humidifier with data logger |

**last post**I talked about a new humidifier I purchased after careful deliberation. You see, when I add an electrical appliance to my home I give very serious thought to how much energy it uses and what that will cost. By cost I mean actual dollars per month, but also the cost to the planet when considering carbon footprint of the emissions needed to power it. For most of the year my solar power system covers all my electrical needs, but due to the lack of sun hours in the winter, I do use utility power. I write this blog to raise awareness for those who do not yet have solar or other renewably sourced electricity.

When I got the humidifier, I took a basic set of energy readings and found that it uses 16 to 24 Watts depending on the setting. I generally use the middle setting that uses about 22 Watts. As such, this is an extremely efficient humidifier. Since I only use it for 8 hours each night in my bedroom I assumed the cost would be quite low. A quick calculation showed that it would use 5.2kW/month if used every night (which I don't). I pay about 16 cents/kW here in Maine - so my monthly cost would be about 84 cents. Not bad! And here in New England our utility power is sourced partially from renewables (it's around 40-50% currently) so the carbon footprint is modest.

Data logger showing Watts of humidifier |

At first glance it seemed like it was jumping from 20 to 22 Watts all night. But let's zoom in on that data:

Aha! Now we see that it is cycling on and off with a duty cycle of roughly 45-50% and dropping down to a baseline of about 5W to power the electronics. (That's actually about 2W - my logger calibration is a bit off). So the actual cost is around half what I had calculated. Neat!

Lets look at the cost calculations. To get the monthly cost I started with the actual Watts and multiplied it by hours/day to get daily Watts used:

W per Day = W X Hours per day (22 X 8 = 176)

Then multiplied that by 30 to get Watts per month

W per month = W per Day X 30 (176 X 30 = 5280)

This can be expressed as 5.28 kWh (we pay the utility company by the kWh)

Here in Maine I pay 16 cents/kWh, so I just multiply

$/month = kWh X $/kWh (5.28 X .16 = 84.48 cents/month)

But thanks to my data logger, I see that in reality I'm using about half that or less than 43 cents if I use it every night. So even in the winter when I use utility power, the carbon footprint of this humidifier is relatively token especially when compared with all the other types (evaporative and steam) that use MUCH more power.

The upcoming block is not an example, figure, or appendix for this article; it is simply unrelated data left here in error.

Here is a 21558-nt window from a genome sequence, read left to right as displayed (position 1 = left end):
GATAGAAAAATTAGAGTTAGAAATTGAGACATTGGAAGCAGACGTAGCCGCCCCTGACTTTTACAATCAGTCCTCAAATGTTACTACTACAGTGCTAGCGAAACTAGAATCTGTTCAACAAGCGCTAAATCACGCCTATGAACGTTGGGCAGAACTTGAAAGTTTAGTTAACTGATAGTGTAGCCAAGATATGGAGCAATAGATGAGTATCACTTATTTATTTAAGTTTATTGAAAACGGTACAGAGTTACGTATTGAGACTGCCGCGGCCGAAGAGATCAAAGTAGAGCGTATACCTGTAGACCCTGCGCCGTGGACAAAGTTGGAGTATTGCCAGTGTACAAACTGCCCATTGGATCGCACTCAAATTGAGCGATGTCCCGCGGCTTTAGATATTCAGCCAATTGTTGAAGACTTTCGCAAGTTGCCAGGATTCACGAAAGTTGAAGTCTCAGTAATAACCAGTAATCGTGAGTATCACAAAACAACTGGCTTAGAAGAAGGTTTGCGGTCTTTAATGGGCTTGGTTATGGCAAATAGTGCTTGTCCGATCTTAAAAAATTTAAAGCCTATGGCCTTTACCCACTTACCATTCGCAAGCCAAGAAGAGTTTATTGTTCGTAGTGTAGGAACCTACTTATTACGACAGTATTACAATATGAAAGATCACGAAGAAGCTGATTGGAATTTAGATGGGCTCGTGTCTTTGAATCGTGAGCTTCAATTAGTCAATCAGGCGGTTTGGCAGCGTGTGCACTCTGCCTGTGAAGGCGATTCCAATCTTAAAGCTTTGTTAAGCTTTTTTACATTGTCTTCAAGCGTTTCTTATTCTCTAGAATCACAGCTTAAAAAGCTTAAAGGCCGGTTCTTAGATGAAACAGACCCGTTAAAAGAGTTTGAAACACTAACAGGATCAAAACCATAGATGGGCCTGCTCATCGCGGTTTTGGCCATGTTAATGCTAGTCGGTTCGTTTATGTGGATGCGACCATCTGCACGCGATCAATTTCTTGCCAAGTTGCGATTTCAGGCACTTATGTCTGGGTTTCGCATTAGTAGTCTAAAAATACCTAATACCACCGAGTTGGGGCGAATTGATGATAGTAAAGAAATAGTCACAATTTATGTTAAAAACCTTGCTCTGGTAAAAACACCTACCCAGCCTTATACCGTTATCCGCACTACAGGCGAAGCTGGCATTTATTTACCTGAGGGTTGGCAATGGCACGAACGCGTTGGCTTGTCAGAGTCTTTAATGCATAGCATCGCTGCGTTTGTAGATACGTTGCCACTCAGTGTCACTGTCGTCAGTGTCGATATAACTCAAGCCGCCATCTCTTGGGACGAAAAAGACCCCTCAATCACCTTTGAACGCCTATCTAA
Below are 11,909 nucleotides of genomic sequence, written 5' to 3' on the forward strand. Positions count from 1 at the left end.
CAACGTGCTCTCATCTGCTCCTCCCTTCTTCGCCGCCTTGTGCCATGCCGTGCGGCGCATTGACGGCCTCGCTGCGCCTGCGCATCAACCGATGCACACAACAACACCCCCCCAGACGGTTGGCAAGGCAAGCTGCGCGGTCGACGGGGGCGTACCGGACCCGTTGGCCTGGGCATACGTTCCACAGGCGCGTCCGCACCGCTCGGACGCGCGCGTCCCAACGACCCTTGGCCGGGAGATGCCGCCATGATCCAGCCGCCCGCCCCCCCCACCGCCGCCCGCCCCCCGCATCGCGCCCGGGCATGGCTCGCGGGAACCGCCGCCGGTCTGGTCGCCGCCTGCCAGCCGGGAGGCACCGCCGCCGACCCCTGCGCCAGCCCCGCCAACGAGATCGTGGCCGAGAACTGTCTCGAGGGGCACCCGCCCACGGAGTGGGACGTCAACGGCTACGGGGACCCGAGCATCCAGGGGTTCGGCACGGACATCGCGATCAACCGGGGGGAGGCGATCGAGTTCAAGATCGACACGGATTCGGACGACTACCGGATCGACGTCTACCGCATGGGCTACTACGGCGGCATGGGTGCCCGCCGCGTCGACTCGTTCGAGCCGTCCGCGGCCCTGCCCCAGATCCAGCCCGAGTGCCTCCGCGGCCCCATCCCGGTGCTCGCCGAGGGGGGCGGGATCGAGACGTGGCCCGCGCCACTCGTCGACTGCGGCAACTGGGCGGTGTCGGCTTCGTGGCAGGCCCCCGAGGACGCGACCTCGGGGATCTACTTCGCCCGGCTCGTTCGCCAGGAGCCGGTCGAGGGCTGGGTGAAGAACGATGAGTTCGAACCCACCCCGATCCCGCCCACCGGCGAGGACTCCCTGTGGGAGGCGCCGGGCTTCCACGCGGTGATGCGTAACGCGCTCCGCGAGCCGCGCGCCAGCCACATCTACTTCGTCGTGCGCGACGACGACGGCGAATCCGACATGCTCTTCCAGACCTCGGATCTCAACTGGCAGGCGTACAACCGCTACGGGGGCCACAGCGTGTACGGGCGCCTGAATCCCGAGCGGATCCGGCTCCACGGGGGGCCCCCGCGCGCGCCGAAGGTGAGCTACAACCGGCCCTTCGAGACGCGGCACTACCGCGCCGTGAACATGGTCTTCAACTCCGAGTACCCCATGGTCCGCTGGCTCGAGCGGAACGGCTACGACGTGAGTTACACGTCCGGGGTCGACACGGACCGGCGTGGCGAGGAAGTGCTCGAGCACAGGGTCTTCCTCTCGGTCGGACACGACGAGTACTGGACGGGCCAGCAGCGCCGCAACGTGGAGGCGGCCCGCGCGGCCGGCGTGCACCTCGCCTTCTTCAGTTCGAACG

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Data logging refrigerator power |

As you may know, your fridge does not run all the time. Typically the compressor will be on about 25-30% of the time, and that is illustrated by my log above. The on time is about 10 minutes, an it's off about 33 minutes. Those big spikes represent the starting energy of the compressor - they only last about a second and the utility meter can't respond that quickly, so it does not factor in to my energy costs.

So here's the math on the cost to operate my fridge

300 Watts X 24 = 7200W/day (if always on)

7200W X .25 = 1800W/Day = 1.8kWh (actually on 25% of the time)

1.8kWh X 30 = 54kWh/month (30 days)

54kWh X 16 cents/kWh = $8.64 per month (your cost per kWh will be different).

So if you use a KillAwatt meter or any other energy monitor to try and calculate your energy cost for a given appliance, you should always leave it running for at least 24 hours to get the average power usage. Just looking at a power meter in the moment can give you a false impression of actual power consumption.

At the low end of the power spectrum is this heated cat bed that I got recently for my 16+ year old cat Maxx. She loves it and stays in it all the time. It is rated at 4 Watts and the surface temperature is just a few degrees above ambient. I measured 73F with my thermal camera while she was not in it:

When I connected it to an energy monitor, I saw actual readings of 3.5 to 3.7W. Here's the heating pad inside:

Since this in on 24/7, it uses about 2.66 kWh/month at a cost to me of about 42 cents. It's a small price to pay to keep Maxx happy in her old age. And she really likes it a lot!